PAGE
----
Toshiba has announced that the $14 billion tender offer from Japan Industrial Partners (JIP) has been successful, allowing the embattled industrial conglomerate to go private. The JIP-led consortium received 78.65% of Toshiba shares tendered, giving them a majority of more than two-thirds, which is enough to squeeze out remaining shareholders. This deal puts Toshiba, a 148-year-old electronics-to-power stations maker, in domestic hands after years of battles with overseas activist investors. The company is expected to be delisted as early as December.
According to analyst Travis Lundy of Quiddity Advisors, this takeover allows both activist shareholders and Toshiba to escape their mutual bearhug. In March, Toshiba accepted the buyout offer, valuing the company at 2 trillion yen ($13.5 billion). While some shareholders were unhappy with the price, Toshiba argued that there was no prospect of a higher offer or competing bid. Toshiba’s Chief Executive Taro Shimada expressed gratitude to shareholders for understanding the company’s position and stated that the company will now take a major step toward a new future with a new shareholder.
Toshiba has acknowledged that its complex relationships with various stakeholders, including shareholders with different opinions, have hindered business operations. The company believes that a stable shareholder base will help them pursue their long-term strategy focused on high-margin digital services. JIP plans to retain CEO Shimada, and analyst Travis Lundy expects that the prospect of management and new ownership alignment will improve morale. However, he also emphasizes that management needs to be able to tell a better story to investors coming out of this deal.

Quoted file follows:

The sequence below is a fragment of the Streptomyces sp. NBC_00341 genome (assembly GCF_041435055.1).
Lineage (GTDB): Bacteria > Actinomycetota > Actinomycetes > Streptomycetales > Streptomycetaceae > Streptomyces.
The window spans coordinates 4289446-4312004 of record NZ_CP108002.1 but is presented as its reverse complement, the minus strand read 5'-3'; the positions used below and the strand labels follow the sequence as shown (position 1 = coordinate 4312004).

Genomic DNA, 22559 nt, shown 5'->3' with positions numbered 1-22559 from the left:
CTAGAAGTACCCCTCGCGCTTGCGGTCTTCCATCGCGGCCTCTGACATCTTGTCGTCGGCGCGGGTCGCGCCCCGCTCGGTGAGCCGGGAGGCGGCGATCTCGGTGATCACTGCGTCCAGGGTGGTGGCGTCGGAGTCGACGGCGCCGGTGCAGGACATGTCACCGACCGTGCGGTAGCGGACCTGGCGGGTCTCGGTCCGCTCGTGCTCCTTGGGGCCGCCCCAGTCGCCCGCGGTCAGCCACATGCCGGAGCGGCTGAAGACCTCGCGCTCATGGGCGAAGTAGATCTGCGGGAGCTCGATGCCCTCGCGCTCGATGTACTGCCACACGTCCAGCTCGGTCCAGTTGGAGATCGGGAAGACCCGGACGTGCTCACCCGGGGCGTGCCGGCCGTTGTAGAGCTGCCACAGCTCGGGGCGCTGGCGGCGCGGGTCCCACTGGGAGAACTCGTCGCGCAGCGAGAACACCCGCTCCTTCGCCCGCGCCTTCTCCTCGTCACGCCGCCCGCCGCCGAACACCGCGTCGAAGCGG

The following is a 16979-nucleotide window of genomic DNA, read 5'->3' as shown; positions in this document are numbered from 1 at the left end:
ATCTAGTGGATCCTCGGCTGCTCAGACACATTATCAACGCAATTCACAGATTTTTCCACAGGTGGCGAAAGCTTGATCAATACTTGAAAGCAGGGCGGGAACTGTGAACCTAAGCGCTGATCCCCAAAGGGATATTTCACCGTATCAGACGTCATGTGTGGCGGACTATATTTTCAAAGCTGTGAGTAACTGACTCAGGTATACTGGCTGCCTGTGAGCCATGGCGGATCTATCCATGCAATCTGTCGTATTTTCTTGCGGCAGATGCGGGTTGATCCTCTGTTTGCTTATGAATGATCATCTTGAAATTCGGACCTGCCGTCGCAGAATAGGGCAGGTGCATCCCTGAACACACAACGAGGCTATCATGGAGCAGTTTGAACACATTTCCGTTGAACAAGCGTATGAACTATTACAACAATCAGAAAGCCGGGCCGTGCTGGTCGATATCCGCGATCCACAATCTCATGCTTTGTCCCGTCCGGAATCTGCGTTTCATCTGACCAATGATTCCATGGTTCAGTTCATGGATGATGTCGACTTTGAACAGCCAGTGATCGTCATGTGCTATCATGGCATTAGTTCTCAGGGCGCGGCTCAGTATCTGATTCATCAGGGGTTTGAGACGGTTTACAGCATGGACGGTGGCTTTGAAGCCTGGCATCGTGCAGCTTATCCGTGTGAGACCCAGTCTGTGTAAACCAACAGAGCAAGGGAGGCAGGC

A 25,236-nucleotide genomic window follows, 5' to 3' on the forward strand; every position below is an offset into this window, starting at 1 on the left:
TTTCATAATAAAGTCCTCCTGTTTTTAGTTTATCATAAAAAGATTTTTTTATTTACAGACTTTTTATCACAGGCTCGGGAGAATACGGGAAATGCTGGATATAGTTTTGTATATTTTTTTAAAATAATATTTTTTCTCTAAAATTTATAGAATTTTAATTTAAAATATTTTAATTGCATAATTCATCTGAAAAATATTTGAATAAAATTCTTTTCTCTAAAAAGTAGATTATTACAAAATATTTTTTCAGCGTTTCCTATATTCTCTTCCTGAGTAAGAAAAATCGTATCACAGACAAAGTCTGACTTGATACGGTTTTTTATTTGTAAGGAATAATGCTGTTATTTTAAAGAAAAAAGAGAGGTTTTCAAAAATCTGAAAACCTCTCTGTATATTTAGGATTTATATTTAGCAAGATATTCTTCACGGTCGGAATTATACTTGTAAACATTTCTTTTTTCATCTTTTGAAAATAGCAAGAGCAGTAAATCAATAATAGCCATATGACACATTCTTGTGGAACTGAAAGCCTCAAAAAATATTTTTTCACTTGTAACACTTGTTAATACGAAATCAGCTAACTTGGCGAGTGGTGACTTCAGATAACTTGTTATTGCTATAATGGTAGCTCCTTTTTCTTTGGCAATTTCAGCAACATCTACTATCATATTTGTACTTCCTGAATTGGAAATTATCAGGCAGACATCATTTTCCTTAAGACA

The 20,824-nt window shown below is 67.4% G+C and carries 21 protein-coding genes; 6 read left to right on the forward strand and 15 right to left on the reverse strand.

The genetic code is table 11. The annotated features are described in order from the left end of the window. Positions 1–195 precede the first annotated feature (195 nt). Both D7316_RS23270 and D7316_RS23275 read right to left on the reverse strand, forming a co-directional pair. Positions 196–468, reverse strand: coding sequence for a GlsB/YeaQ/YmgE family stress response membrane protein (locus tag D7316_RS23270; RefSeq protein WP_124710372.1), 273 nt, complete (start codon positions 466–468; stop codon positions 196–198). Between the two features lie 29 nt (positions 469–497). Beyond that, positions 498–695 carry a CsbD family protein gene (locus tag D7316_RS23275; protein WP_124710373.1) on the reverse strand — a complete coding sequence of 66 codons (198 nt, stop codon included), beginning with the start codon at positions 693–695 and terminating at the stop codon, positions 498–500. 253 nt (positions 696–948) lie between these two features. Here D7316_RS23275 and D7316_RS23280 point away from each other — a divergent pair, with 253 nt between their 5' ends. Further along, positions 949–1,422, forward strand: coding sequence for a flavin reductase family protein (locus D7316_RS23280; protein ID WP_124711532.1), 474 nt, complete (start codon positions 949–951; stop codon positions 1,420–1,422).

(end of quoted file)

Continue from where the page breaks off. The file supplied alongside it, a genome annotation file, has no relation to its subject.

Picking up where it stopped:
Although not well known overseas, JIP has been involved in corporate carve outs and spin-offs from Japanese conglomerates, including Olympus’s camera business and Sony Group’s laptop computer business. Since 2015, Toshiba has faced accounting scandals, heavy losses, and corporate governance scandals. JIP’s consortium includes 20 Japanese companies, led by chipmaker Rohm, financial services firm Orix, and Chubu Electric Power. This deal will be the largest M&A deal in Japan this year, and Japan has been the only major market in Asia to experience growth in mergers and acquisitions. Private equity deals have been particularly active, including a planned $6.4 billion buyout of materials maker JSR by a government-backed fund.
In conclusion, Toshiba’s successful tender offer from Japan Industrial Partners allows the company to go private and puts it in domestic hands. This deal marks a significant step for Toshiba after years of battles with overseas activist investors. The company aims to pursue its long-term strategy with a stable shareholder base. JIP plans to retain CEO Shimada, and the deal is expected to improve morale and investor confidence.
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